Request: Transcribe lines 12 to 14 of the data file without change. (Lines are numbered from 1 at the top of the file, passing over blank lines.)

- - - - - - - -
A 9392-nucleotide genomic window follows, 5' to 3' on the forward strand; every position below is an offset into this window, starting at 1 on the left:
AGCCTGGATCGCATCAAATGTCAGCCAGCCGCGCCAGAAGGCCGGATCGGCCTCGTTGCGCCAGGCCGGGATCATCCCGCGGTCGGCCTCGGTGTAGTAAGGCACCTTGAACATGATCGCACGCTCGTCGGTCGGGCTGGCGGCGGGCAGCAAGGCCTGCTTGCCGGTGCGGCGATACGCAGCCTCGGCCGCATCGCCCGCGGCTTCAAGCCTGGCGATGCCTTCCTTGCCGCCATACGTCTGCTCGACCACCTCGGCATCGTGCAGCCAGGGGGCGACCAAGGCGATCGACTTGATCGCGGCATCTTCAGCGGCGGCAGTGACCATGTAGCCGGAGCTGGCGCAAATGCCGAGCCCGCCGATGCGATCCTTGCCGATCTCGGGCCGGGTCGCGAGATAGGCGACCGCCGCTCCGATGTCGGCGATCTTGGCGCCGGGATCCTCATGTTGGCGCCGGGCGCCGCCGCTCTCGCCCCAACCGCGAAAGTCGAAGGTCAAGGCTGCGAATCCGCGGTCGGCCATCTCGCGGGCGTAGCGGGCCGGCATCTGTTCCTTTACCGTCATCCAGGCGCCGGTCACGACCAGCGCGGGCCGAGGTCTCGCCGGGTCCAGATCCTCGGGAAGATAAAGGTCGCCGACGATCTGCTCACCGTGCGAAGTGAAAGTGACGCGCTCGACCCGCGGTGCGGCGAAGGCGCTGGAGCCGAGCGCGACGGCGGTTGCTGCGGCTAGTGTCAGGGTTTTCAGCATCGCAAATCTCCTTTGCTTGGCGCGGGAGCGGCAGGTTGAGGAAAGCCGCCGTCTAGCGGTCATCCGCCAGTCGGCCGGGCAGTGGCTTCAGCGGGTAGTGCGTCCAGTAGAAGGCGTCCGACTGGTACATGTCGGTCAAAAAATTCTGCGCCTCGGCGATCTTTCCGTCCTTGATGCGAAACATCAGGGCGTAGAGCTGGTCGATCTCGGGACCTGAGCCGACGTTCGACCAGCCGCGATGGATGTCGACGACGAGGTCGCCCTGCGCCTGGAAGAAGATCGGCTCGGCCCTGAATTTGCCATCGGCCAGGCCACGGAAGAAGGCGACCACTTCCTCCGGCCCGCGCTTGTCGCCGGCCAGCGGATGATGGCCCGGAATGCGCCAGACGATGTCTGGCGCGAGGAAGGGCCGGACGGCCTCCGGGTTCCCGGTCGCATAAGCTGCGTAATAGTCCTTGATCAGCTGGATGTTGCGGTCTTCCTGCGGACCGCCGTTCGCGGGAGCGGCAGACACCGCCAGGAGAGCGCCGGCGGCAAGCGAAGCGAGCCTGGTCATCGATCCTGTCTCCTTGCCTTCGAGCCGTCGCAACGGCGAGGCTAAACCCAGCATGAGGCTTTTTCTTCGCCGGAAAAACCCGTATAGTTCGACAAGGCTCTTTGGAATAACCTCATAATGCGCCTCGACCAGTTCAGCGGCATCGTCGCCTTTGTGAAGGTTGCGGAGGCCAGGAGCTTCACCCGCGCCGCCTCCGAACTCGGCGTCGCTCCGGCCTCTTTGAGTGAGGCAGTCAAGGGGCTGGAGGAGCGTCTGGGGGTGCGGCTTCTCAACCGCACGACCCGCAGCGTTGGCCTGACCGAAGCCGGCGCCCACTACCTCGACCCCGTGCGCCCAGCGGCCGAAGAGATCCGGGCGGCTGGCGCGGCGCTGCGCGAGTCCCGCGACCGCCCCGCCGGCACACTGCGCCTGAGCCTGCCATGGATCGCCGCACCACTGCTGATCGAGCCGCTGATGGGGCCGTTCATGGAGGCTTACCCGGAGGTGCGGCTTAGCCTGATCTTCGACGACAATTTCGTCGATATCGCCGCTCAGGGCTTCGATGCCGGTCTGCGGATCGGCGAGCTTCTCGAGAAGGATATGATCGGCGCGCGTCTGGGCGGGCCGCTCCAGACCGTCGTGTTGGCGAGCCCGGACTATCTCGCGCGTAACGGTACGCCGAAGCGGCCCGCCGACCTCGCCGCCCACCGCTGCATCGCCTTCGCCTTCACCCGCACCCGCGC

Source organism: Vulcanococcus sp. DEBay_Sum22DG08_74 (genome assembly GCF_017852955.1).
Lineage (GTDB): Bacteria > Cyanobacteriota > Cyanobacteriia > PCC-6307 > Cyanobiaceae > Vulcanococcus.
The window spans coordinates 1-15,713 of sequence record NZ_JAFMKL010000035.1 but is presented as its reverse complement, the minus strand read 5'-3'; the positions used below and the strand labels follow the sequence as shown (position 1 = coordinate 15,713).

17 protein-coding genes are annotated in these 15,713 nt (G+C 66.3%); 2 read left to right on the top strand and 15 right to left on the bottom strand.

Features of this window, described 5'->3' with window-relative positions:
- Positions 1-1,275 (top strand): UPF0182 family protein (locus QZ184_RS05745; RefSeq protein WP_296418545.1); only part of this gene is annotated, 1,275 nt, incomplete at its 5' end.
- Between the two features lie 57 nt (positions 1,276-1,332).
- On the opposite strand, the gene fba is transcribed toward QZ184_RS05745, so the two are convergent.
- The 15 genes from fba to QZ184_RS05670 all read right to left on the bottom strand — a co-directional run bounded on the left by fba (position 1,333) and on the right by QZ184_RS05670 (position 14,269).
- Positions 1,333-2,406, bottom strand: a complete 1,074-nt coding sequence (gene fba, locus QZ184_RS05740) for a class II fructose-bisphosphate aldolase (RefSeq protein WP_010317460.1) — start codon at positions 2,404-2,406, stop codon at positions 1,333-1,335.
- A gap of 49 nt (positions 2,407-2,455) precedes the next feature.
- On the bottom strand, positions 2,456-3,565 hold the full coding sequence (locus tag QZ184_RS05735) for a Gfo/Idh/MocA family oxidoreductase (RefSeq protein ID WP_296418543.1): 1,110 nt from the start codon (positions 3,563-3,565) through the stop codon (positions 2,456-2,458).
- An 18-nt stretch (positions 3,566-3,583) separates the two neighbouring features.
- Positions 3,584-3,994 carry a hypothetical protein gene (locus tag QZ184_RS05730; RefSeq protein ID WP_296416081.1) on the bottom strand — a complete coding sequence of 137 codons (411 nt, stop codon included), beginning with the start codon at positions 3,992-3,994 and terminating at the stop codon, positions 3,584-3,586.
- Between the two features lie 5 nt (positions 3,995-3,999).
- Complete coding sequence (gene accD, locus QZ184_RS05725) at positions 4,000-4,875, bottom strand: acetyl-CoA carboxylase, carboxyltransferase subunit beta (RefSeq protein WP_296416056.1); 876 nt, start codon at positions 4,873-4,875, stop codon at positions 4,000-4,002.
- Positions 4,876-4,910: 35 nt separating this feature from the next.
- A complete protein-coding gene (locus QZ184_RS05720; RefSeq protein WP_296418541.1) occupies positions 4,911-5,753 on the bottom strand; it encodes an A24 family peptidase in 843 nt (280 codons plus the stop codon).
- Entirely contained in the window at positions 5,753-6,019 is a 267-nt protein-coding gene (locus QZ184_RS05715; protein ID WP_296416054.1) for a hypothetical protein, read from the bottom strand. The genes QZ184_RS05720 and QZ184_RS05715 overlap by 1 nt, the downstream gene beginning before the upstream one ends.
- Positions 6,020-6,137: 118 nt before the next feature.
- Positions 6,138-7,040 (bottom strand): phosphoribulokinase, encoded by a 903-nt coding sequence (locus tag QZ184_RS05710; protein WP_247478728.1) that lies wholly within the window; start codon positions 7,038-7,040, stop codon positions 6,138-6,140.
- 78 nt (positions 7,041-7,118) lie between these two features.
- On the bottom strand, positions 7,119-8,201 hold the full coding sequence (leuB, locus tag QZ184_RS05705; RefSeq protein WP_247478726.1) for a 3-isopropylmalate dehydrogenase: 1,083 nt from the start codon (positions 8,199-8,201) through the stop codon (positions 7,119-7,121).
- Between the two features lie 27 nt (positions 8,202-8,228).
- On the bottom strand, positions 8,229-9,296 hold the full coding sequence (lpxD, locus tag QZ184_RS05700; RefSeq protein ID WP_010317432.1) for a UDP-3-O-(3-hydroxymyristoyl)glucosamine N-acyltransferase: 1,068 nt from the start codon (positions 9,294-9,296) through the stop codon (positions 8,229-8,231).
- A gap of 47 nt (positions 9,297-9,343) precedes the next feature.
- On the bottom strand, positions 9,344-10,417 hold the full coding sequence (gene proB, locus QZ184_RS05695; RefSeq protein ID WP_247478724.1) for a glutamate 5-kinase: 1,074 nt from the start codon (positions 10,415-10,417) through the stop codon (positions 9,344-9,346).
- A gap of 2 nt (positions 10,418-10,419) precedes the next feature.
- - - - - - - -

- Positions 1,333-2,406, bottom strand: a complete 1,074-nt coding sequence (gene fba, locus QZ184_RS05740) for a class II fructose-bisphosphate aldolase (RefSeq protein WP_010317460.1) — start codon at positions 2,404-2,406, stop codon at positions 1,333-1,335.
- A gap of 49 nt (positions 2,407-2,455) precedes the next feature.
- On the bottom strand, positions 2,456-3,565 hold the full coding sequence (locus tag QZ184_RS05735) for a Gfo/Idh/MocA family oxidoreductase (RefSeq protein ID WP_296418543.1): 1,110 nt from the start codon (positions 3,563-3,565) through the stop codon (positions 2,456-2,458).